Weekly RoundUP: Women’s History, Pi Day and More!

Good evening UPers. Hope your day was better than mine. Why? Because I’m just generous that way. Ready for some news? I’ve got the scoop.


Happy belated birthday to all women everywhere – We rock; we’re dimes; we shine bright.

Yesterday, March 8th, was International Women’s Day! Mostly all presses gave salute, including the University Press of Kansas, which honored women with some groovy classics with eye-catching covers. These include Wanted Women: An American Obsession in the Reign of J. Edgar Hoover by Mary Elizabeth Strunk, First Ladies and American Women in Politics and at Home by Jill Abraham Hummer, Beyond Rosie the Riveter: Women of World War II in American Popular Graphic Art by Donna B. Khaff, The Woman Who Dared to Vote: The Trial of Susan B. Anthony by N. E. H. Hull, Those Girls: Single Women in Sixties and Seventies Popular Culture by Katherine J. Lehman and Daughters of Aquarius: Women of the Sixties Counterculture by Gretchen Lemke-Santangelo.


Quick! What does pi equal?

Princeton is awaiting a more mathematical event – Pi Day! Pi Day is March 14th because the first three digits of pi are 3.14. I’ll throw in a cookie if you shout out the remaining digits without googling. In honor of Pi Day, Princeton is raising the roof with Albert Einstein (in spirit of course) who turns 139 this year! Amazing. Festivities are taking place on Saturday, March 10th and Wednesday, March 14th. There’s a pie eating contest people – it does not get any better than that. Click here for more details and dates on this knee-slapping event. You do not want to miss it.


Buzz, buzz… Spring is here?

Not quite. But the Philadelphia Flower Show is. And this year the theme is “Wonders of Water.” In honor of this beauty, Temple University wants to celebrate their blooming titles. If you’re into gorgeous landscapes and beautiful gardens, you might want to take a gander at some of these books. Check out The Magic of Children’s Gardens: Inspiring Through Creative Design by Lolly Tai, A Guide to the Great Gardens of the Philadelphia Region, text by Adam Levine, photographs by Rob Cardillo, City in a Park: A History of Philadelphia’s Fairmount Park System by James McClelland and Lynn Miller, Flow: The Life and Times of Philadelphia’s Schuylkill River by Beth Kephart and Boathouse Row: Waves of Change in the Birthplace of American Rowing by Dotty Brown. Get your early Spring on – Whoop whoop!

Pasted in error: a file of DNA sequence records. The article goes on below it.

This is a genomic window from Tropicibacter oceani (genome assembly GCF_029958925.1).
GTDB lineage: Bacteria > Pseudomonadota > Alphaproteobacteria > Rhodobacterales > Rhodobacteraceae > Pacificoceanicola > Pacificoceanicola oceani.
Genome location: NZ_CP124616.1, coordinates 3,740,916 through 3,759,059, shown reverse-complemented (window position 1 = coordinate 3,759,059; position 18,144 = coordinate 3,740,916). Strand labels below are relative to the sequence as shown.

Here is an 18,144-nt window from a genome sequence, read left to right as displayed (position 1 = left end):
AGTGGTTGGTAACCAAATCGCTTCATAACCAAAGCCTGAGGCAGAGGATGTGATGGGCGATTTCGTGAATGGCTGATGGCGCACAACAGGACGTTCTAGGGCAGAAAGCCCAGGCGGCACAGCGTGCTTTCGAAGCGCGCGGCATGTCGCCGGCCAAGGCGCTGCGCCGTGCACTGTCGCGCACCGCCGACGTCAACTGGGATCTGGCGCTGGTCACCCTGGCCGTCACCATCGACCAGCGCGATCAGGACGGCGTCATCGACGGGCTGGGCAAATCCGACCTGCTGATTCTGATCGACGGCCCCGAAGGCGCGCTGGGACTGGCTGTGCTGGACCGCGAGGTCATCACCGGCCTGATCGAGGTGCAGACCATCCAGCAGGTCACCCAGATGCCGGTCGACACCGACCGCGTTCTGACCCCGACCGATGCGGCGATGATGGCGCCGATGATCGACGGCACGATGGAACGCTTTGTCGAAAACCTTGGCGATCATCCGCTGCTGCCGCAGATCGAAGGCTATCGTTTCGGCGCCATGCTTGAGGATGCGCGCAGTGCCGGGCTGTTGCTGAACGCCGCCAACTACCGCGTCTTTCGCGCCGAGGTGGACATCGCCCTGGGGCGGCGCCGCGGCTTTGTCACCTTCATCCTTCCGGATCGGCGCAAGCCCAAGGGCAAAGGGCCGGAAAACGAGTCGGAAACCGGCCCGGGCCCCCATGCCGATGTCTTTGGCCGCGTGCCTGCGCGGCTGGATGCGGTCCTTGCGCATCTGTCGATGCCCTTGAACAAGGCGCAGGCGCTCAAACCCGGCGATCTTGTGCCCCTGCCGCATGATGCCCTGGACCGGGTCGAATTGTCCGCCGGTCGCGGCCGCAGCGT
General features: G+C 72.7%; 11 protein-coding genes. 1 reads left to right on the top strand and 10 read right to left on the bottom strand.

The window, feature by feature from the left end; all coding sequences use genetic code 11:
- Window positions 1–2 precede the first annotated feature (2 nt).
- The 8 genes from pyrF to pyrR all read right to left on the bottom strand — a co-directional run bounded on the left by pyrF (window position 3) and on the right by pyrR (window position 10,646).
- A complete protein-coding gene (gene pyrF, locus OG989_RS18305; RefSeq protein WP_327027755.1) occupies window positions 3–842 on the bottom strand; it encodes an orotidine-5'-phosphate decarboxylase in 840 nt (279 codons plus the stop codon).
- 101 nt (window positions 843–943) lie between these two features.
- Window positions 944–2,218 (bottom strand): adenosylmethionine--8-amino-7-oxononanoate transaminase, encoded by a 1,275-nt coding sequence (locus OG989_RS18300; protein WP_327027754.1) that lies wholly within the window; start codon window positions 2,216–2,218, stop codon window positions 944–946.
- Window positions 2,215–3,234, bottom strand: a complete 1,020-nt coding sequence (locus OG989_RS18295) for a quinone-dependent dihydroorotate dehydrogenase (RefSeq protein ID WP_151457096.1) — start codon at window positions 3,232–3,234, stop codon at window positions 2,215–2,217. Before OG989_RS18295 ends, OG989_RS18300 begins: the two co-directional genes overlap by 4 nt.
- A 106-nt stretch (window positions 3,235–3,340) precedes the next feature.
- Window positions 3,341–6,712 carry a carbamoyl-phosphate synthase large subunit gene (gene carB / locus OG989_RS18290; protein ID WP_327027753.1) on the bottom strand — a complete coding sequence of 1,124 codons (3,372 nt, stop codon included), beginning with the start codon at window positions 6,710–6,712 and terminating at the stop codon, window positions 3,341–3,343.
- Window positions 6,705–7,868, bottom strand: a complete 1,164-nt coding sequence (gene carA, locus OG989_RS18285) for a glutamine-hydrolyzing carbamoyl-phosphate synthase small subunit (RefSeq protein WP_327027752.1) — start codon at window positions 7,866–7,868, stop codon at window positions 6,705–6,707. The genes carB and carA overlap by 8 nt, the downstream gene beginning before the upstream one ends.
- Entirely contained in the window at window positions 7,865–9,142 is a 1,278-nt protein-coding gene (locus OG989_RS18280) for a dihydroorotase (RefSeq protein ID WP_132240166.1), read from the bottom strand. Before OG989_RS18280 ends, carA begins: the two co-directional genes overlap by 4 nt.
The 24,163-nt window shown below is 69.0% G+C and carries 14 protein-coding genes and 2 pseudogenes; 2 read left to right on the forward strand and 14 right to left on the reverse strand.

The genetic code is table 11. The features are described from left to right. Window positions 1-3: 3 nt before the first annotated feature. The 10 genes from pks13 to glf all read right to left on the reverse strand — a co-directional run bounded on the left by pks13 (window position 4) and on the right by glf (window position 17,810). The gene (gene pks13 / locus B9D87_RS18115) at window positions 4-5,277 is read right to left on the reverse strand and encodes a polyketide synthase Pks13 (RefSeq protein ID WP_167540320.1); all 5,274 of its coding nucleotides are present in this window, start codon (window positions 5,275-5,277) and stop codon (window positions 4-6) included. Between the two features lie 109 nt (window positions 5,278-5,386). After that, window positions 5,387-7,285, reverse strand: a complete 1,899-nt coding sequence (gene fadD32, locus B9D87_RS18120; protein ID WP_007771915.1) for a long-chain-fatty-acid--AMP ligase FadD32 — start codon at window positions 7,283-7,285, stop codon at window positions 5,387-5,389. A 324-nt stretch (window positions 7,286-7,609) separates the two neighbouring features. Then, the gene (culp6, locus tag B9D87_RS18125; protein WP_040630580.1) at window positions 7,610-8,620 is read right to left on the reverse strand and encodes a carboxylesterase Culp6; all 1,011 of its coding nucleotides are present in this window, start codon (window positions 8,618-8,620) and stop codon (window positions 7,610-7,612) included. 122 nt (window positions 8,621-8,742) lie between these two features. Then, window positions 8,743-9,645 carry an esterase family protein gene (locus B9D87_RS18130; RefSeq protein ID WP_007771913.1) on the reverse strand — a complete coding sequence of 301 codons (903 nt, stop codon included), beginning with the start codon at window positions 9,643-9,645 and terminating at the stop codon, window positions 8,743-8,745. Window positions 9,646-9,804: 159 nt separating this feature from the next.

With every garden comes an insect…

Harvard University Press is here to remind us that flies are among us, and will never ever disappear, not as long as we’re around. Solution? Build a better flytrap! Click here to read the full article on how to build an effective fruit fly catcher, described by author of First in Fly: Drosophila Research and Biological Discovery. Also pick up this book if you have a fascination for fruit flies – you might be interested to learn more about this little creature, and perhaps appreciate its beauty? Think of it as fruit fly nuisance therapy. Ét voilà.


And the Biography Prize goes to…

The editors of Biography: An Interdisciplinary Quarterly at the University of Hawaii at Mānoa have announced a call for nominations for the 2018 Biography Prize. This prize is awarded to a UH Mānoa graduate student who showcases excellency in life writing. The winner will receive a monetary award and is invited to give a presentation in the Brown Bag Biography lecture series. Exciting!

Click here for more information, including deadline, criteria, etc.  Apply. Who knows? You might be the lucky winner!

We’ve come to the end of our program folks. I know you’re itching for more but I’ve got good news: I’ll be back next week for your sanity and academic press tidbits. Until then, stay fresh and clean. Oh and don’t forget to sleep all you can on Saturday before we lose an entire hour of sleep on Sunday. Daylight Saving Time is not our friend. You can’t sit with us!

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